If you read the victim testimonials on the site of the White Tower Healing Foundation, dedicated to serving the children Foglietta abused — and I would recommend a strong stomach if you do — you can see the coach was the classic molester. He picked out kids from troubled homes, or who were in a precarious situation with the school, or had self-esteem issues, or all those. He started with little touches here and there before graduating to more rank abuse. He sent the message — even if he didn’t have to say it — that any child who accused him of doing wrong would never be believed.

In short, it’s the sort of conduct that has the Catholic church and its members in knots, the classic tale of how an authority figure abused his power and influence to abuse children, destroying young lives in the process.

Why aren’t I hedging and saying that Foglietta was an alleged molester, given he was never convicted of a crime? Because the school in 2002 sent a letter to alumni acknowledging that “a former faculty member/coach” had likely molested children at the school. Also, because Foglietta died the year before that letter was written. The evidence is overwhelming against Foglietta, and there’s also no libeling the dead, you know.

According to the White Tower Healing Foundation, the school got its first complaint against Foglietta in 1972 — so it took 30 years for Poly Prep to cop to what was going on.

But, hey, who in 1972 would believe something like that? Especially in a time when a lot of schools made their kids take swimming lessons in the nude?

Mark Brown of the Chicago Sun-Times for two days, Oct. 27 and Oct. 28, has mined columns about this weird, weird practice, well-known, at least in Chicago, to anyone over the age of 50. At some schools, the boys had to strip naked to swim up until the early 1980s. Sheesh, it’s traumatic enough for most boys to have to change in front of each in the lockerroom. Who the hell thought having every single boy naked for an hour in a cold pool was a great idea?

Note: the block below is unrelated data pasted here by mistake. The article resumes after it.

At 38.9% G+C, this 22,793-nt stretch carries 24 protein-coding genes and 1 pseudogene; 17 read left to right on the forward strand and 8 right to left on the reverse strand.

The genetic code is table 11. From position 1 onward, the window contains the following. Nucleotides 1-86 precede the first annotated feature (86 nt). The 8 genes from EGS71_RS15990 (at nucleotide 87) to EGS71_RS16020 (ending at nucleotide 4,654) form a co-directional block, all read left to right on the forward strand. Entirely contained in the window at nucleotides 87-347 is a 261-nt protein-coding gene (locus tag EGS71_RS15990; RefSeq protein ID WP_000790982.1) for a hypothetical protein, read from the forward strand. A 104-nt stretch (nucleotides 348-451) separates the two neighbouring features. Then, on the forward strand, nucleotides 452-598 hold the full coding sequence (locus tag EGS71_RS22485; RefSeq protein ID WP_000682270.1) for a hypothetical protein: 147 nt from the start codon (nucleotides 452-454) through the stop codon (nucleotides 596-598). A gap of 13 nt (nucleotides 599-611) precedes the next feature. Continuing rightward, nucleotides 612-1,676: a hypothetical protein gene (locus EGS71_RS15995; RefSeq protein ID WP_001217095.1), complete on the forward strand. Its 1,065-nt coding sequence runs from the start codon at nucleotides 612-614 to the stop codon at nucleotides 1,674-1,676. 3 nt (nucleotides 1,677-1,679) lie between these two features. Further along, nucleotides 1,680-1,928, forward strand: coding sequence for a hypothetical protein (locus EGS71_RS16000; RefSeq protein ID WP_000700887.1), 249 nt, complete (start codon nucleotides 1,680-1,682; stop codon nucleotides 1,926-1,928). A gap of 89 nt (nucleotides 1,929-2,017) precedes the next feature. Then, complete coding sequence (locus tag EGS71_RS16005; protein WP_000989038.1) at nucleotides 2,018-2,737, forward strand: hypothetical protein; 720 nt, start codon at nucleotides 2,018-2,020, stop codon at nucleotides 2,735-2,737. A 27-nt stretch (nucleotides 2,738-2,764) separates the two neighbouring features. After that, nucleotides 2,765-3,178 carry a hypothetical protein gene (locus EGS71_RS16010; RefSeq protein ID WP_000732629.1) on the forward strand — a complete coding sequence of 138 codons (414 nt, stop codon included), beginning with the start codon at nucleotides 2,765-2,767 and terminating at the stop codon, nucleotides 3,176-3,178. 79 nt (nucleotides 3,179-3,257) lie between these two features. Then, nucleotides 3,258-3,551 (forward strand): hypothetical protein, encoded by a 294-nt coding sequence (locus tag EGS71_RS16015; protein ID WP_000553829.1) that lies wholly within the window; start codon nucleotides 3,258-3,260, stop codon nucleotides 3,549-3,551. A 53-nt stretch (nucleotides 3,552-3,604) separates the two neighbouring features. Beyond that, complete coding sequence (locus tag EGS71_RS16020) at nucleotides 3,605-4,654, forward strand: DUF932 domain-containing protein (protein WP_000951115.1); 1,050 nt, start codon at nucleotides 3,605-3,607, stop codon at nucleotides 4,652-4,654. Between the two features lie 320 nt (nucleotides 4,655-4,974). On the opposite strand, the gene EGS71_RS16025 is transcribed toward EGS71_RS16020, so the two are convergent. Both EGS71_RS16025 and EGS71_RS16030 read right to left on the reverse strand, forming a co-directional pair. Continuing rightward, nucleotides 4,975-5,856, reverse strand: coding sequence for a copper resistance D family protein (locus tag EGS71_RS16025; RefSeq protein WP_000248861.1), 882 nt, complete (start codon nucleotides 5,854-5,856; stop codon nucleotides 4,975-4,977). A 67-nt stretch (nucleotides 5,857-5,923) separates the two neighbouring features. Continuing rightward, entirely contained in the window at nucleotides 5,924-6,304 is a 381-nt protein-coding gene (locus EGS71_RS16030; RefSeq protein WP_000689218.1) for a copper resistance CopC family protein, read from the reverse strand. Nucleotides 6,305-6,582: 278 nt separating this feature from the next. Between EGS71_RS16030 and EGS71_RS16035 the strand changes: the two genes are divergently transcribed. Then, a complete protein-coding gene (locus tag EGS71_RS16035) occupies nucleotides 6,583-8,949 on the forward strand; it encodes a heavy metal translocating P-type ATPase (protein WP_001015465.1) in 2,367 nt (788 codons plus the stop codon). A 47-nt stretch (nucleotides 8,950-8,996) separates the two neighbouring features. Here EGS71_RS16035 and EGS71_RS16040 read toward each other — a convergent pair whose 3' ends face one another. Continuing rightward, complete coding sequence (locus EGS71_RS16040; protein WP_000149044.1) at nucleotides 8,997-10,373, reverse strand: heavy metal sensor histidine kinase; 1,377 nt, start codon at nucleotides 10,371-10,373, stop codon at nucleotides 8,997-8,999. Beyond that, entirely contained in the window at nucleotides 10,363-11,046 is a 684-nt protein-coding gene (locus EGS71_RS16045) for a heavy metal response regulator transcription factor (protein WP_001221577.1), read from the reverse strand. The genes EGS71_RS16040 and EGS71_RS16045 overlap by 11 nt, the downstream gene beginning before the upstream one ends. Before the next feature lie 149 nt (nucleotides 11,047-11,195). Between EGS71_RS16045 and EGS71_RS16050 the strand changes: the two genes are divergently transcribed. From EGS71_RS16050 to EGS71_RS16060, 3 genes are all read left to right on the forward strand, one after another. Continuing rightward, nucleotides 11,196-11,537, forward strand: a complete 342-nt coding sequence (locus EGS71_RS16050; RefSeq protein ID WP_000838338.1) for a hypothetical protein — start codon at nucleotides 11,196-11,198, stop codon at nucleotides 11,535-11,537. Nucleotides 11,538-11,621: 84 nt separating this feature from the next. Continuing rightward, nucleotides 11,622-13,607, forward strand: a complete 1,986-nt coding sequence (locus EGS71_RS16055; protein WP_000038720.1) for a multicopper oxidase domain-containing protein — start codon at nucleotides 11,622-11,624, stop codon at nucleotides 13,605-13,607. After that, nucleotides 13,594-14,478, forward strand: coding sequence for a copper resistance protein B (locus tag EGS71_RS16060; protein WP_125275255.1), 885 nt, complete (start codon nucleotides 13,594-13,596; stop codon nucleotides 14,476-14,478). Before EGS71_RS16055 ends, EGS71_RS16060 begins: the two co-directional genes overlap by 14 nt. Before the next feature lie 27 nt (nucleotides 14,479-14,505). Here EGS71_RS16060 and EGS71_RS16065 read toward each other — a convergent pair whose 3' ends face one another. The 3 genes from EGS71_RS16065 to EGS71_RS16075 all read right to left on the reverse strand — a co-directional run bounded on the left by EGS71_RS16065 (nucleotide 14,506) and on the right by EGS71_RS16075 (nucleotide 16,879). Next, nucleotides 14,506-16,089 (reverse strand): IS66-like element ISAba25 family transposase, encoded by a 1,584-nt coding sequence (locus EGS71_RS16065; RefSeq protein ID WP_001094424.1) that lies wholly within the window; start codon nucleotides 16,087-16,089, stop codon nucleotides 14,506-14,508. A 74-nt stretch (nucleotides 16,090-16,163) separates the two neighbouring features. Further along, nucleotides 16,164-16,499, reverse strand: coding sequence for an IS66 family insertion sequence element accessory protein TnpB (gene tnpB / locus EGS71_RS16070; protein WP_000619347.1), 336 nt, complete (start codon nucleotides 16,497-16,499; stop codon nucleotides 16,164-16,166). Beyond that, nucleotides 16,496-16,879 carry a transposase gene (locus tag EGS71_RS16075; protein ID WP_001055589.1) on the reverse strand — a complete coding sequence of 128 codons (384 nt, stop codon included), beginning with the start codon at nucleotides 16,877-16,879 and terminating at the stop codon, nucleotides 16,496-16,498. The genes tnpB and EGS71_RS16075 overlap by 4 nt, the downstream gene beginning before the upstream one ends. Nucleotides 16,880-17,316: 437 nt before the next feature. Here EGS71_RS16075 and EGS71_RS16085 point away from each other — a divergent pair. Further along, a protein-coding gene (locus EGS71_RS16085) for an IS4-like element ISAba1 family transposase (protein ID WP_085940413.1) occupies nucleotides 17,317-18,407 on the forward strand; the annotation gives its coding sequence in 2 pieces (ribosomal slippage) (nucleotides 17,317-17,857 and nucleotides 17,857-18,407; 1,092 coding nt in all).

Brown explains why people thought that was a great idea:

[Chicago radio host Garry] Meier said he and his classmates were given the explanation that school officials didn’t want them clogging up the pool with sand from their bathing trunks. As someone who didn’t frequent the beach, Meier found that to be one of many explanations he’s heard through the years that don’t hold water.

At Thornton High School in south suburban Harvey, former athletic director Ed Fredette said it was just a matter of not wanting to deal with the logistics and expense of providing clean swimsuits to every boy.

“It was a total embarrassment. It really was for years,” Fredette said, meaning for all concerned, not just the swimmers. Fredette said he finally got the school to provide boys with swimsuits, which had been the practice all along for girls.

Still, he said he never heard a complaint at the time from students or parents.

“You think we could do that today? No way, Dick Tracy,” said Fredette, now 73 and living in Alabama.

So while there are still plenty of coaches who get in trouble for abusing children, it’s not nearly as bad and strange as it was in the good old days. I think I see you all nodding your heads. You know the drill.

Written by rkcookjr

October 28, 2009 at 9:41 pm